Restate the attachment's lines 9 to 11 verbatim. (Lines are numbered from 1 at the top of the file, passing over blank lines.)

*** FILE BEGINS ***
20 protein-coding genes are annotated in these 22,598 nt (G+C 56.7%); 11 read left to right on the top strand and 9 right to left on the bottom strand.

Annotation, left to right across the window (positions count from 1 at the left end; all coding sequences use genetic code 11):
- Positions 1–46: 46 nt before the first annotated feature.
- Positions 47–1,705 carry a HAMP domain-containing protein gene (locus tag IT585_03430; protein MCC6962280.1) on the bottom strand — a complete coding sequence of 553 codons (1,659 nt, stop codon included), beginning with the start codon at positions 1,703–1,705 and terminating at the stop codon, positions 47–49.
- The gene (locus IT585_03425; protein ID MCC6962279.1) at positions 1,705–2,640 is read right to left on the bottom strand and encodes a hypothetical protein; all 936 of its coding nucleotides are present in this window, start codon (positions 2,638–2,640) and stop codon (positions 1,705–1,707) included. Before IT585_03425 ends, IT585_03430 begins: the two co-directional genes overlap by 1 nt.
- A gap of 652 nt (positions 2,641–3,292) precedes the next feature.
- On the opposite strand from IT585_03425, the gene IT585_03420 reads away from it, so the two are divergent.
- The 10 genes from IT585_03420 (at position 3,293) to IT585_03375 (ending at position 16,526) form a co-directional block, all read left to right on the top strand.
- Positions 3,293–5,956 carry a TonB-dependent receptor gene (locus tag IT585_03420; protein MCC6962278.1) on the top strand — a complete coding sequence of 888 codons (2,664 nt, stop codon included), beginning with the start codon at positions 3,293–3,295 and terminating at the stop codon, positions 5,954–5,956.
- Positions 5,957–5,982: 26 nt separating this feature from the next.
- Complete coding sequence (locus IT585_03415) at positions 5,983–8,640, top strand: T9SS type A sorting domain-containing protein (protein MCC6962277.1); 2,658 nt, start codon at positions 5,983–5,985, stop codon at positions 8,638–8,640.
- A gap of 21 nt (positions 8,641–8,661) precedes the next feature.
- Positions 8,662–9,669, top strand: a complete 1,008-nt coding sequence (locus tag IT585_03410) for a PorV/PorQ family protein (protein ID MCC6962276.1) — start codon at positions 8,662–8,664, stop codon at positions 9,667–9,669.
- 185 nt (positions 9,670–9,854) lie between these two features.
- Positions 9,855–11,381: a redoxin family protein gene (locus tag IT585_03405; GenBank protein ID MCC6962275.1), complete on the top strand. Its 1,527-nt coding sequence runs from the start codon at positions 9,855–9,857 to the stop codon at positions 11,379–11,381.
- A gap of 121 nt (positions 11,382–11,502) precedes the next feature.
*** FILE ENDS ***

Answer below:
- Positions 3,293–5,956 carry a TonB-dependent receptor gene (locus tag IT585_03420; protein MCC6962278.1) on the top strand — a complete coding sequence of 888 codons (2,664 nt, stop codon included), beginning with the start codon at positions 3,293–3,295 and terminating at the stop codon, positions 5,954–5,956.
- Positions 5,957–5,982: 26 nt separating this feature from the next.
- Complete coding sequence (locus IT585_03415) at positions 5,983–8,640, top strand: T9SS type A sorting domain-containing protein (protein MCC6962277.1); 2,658 nt, start codon at positions 5,983–5,985, stop codon at positions 8,638–8,640.